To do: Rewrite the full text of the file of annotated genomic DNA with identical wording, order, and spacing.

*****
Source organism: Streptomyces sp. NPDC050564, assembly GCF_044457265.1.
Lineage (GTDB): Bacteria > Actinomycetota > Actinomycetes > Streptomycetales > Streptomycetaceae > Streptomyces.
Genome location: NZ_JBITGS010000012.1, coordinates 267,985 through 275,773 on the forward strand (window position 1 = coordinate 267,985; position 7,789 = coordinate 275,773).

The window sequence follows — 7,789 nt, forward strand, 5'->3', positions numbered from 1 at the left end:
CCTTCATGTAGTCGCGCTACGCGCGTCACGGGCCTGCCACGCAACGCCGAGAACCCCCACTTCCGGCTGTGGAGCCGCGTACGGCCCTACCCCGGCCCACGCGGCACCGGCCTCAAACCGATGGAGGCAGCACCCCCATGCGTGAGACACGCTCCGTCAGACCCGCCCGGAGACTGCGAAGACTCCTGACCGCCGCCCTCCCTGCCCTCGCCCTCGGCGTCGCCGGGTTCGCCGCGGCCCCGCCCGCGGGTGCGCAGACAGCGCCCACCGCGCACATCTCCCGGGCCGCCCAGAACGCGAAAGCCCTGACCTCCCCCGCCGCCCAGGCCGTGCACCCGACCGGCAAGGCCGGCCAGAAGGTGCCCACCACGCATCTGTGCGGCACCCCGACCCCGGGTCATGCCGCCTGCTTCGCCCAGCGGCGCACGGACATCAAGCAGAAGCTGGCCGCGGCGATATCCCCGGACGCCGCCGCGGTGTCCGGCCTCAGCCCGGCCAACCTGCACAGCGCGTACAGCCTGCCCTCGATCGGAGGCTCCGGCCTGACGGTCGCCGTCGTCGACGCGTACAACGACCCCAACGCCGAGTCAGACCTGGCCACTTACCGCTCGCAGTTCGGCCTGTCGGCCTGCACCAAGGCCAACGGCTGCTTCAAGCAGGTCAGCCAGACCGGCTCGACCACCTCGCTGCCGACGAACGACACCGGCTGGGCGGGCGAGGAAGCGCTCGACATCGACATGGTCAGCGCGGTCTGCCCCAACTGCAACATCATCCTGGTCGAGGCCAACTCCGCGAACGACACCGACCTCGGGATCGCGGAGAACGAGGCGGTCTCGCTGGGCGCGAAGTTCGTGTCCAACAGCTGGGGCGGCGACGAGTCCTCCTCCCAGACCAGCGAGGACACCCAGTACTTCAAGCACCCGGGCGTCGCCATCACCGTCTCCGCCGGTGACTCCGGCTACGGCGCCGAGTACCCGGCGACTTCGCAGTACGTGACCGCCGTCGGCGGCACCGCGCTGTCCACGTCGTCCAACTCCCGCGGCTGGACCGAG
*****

Source organism: Streptomyces sp. NPDC050564, assembly GCF_044457265.1.
Lineage (GTDB): Bacteria > Actinomycetota > Actinomycetes > Streptomycetales > Streptomycetaceae > Streptomyces.
Genome location: NZ_JBITGS010000012.1, coordinates 267,985 through 275,773 on the forward strand (window position 1 = coordinate 267,985; position 7,789 = coordinate 275,773).

The window sequence follows — 7,789 nt, forward strand, 5'->3', positions numbered from 1 at the left end:
CCTTCATGTAGTCGCGCTACGCGCGTCACGGGCCTGCCACGCAACGCCGAGAACCCCCACTTCCGGCTGTGGAGCCGCGTACGGCCCTACCCCGGCCCACGCGGCACCGGCCTCAAACCGATGGAGGCAGCACCCCCATGCGTGAGACACGCTCCGTCAGACCCGCCCGGAGACTGCGAAGACTCCTGACCGCCGCCCTCCCTGCCCTCGCCCTCGGCGTCGCCGGGTTCGCCGCGGCCCCGCCCGCGGGTGCGCAGACAGCGCCCACCGCGCACATCTCCCGGGCCGCCCAGAACGCGAAAGCCCTGACCTCCCCCGCCGCCCAGGCCGTGCACCCGACCGGCAAGGCCGGCCAGAAGGTGCCCACCACGCATCTGTGCGGCACCCCGACCCCGGGTCATGCCGCCTGCTTCGCCCAGCGGCGCACGGACATCAAGCAGAAGCTGGCCGCGGCGATATCCCCGGACGCCGCCGCGGTGTCCGGCCTCAGCCCGGCCAACCTGCACAGCGCGTACAGCCTGCCCTCGATCGGAGGCTCCGGCCTGACGGTCGCCGTCGTCGACGCGTACAACGACCCCAACGCCGAGTCAGACCTGGCCACTTACCGCTCGCAGTTCGGCCTGTCGGCCTGCACCAAGGCCAACGGCTGCTTCAAGCAGGTCAGCCAGACCGGCTCGACCACCTCGCTGCCGACGAACGACACCGGCTGGGCGGGCGAGGAAGCGCTCGACATCGACATGGTCAGCGCGGTCTGCCCCAACTGCAACATCATCCTGGTCGAGGCCAACTCCGCGAACGACACCGACCTCGGGATCGCGGAGAACGAGGCGGTCTCGCTGGGCGCGAAGTTCGTGTCCAACAGCTGGGGCGGCGACGAGTCCTCCTCCCAGACCAGCGAGGACACCCAGTACTTCAAGCACCCGGGCGTCGCCATCACCGTCTCCGCCGGTGACTCCGGCTACGGCGCCGAGTACCCGGCGACTTCGCAGTACGTGACCGCCGTCGGCGGCACCGCGCTGTCCACGTCGTCCAACTCCCGCGGCTGGACCGAG